Composting System & Configuration: Narrow-based windrow composting systems are recommended for emergency mortality disposal. They are practical to construct with on-farm equipment and materials, and do not require construction of special facilities (base pad, walls, cover) if the proper types and thickness of organic base/cover material are used. To promote oxygen penetration, release of excess heat, and evaporation of excess water, a long and narrow windrow configuration is preferable to a wide-based system. For full-sized (1,000 lb) cattle, a maximum base width of 16 to 18 feet is recommended (sufficient for two full-sized cattle laid side-by-side).
Properly constructed and operated emergency cattle mortality composting operations do not pose unusual pollution threats to soil, water, or air quality but should be sited observing recommended setbacks from roadways, public land, private dwellings, wells, streams, and active poultry and livestock operations, that are typically used for other animal waste facilities. To the extent possible, select a reasonably level location that will not be subject to overland flow of runoff during rainfall or snowmelt.
Base/Cover Material Selection And Thickness: If livestock death is caused by disease, use of moderately moist corn silage or a similar material that quickly produces and sustains high internal temperatures is recommended as it offers the best potential for quick pathogen inactivation. Laboratory tests suggest that materials likely to have heating and heat retention characteristics similar to corn silage include alfalfa hay, turkey litter and oat straw.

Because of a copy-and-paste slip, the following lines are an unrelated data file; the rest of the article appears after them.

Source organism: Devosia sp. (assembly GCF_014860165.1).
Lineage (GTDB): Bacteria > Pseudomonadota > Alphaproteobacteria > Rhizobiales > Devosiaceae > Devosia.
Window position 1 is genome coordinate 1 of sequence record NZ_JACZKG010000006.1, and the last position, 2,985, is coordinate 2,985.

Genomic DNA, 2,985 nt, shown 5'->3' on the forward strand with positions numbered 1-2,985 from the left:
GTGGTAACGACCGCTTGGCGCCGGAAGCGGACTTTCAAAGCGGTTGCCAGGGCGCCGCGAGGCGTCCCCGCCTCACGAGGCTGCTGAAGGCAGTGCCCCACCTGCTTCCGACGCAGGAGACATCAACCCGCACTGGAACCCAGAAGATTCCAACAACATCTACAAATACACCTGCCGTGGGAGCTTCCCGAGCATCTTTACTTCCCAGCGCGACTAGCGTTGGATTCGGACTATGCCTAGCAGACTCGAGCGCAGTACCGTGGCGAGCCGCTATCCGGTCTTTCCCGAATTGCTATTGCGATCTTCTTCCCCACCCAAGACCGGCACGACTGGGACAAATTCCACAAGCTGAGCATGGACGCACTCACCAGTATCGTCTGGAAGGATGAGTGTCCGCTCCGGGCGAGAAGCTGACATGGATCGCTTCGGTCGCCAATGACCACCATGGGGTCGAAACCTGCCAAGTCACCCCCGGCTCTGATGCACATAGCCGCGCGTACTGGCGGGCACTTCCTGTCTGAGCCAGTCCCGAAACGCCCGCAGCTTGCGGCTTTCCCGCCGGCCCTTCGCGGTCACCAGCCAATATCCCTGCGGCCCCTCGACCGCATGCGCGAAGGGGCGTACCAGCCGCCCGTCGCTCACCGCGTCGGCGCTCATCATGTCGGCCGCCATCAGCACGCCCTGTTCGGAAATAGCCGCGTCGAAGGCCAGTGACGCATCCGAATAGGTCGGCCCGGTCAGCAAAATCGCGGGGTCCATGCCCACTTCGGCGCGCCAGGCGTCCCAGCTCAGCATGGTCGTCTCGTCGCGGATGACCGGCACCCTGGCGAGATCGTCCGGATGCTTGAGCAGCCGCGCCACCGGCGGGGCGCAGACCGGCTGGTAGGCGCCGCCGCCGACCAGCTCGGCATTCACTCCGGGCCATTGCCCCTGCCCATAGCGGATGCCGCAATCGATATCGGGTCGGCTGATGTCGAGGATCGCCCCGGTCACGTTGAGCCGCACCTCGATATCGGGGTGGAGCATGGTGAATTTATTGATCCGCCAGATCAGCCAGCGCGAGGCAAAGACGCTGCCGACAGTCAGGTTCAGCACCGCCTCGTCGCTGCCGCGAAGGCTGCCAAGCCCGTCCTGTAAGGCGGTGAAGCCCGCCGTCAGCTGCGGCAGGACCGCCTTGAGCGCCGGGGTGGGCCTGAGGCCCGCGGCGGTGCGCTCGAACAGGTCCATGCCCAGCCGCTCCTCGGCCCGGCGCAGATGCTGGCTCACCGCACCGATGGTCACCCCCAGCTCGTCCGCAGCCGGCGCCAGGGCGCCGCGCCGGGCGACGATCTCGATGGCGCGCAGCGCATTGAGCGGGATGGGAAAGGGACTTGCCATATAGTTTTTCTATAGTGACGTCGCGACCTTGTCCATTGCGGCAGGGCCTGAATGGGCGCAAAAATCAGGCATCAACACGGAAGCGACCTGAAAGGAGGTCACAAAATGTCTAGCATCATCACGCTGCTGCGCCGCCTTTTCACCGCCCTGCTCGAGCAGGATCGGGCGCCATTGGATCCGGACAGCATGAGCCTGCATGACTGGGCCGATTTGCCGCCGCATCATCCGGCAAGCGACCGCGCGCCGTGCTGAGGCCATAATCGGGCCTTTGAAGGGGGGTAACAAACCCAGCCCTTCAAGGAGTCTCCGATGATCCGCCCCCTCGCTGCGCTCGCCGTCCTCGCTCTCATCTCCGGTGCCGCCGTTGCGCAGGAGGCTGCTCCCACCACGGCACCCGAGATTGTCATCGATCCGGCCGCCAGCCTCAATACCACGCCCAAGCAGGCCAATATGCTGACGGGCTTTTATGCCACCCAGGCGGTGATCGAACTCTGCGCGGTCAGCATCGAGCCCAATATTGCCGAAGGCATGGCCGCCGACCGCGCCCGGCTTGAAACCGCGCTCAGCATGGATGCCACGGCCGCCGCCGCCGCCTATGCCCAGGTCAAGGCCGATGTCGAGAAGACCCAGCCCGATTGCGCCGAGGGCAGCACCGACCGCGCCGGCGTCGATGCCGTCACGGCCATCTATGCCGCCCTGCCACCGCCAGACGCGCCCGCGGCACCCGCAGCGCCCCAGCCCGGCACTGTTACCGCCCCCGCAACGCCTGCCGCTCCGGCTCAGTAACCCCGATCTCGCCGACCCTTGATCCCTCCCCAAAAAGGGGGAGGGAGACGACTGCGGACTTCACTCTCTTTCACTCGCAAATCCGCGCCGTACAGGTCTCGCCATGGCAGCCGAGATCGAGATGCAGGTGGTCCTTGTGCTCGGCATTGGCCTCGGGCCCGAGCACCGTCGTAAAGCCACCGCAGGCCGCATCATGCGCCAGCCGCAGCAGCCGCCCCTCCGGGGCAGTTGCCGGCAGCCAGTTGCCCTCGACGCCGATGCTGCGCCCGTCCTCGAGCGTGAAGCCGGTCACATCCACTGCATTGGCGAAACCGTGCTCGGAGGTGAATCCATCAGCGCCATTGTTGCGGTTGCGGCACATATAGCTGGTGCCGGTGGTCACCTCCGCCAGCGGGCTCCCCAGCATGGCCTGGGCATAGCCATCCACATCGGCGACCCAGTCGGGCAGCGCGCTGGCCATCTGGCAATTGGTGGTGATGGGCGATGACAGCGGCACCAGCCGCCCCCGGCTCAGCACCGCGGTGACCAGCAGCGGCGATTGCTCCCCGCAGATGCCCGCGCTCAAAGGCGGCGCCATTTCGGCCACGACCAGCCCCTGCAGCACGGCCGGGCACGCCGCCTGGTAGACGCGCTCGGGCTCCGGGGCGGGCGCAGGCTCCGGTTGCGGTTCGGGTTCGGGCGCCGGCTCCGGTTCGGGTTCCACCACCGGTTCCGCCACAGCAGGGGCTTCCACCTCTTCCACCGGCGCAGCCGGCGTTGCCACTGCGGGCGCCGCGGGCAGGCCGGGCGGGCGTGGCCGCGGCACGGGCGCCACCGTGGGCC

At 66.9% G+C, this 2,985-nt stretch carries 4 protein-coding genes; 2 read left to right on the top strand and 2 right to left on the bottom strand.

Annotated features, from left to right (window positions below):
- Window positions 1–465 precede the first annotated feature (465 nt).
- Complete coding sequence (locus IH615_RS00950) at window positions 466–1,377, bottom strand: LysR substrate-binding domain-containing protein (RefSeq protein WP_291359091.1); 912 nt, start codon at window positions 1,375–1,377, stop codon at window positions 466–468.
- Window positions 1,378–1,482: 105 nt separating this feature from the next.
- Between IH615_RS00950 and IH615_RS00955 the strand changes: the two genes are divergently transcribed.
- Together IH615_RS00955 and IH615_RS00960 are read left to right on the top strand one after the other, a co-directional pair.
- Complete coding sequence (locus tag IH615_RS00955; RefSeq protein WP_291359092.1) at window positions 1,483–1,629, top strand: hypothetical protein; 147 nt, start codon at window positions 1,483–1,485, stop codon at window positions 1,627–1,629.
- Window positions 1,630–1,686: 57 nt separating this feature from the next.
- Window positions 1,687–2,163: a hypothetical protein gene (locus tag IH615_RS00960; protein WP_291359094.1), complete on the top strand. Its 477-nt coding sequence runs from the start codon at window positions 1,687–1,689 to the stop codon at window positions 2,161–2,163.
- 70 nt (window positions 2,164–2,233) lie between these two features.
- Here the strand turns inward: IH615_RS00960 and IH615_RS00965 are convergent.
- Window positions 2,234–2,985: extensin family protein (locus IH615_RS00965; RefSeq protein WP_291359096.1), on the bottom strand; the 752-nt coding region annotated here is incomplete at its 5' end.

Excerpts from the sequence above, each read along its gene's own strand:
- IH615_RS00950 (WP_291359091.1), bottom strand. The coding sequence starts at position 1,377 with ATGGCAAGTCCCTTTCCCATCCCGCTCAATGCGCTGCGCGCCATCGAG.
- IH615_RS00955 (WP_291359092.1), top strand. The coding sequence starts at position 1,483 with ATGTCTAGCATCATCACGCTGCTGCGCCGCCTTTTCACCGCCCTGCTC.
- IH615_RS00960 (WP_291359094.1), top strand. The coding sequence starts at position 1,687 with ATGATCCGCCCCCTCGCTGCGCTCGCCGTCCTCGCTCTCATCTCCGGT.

For routine or nondisease-related carcass disposal, ground cornstalks, ground soybean straw, wood shavings, sawdust, leaves, ground wheat straw, and dry bedded beef manure will sustain carcass decay and retain excess water. These materials have low potential for rapid development of sustained high temperatures, however, and are not the cover material of choice for situations where rapid pathogen reduction is desired. Dense, soil-like, or fine-textured materials similar to the soil/compost blend tested during this study should not be used for emergency carcass composting. Such materials tend to lack sufficient free air space, and are prone to compaction and moisture retention leading to further loss of free air space. This can lead to low O2 concentrations in the core and carcass surface zones of the composting pile, and very slow carcass decay.
Use of any base/cover materials that are too wet should be avoided. To test wetness, squeeze a handful tightly. If any water drips out, the material is too wet and may perform poorly due to reduced water absorption, low oxygen transmitting capacity, and high leachate production.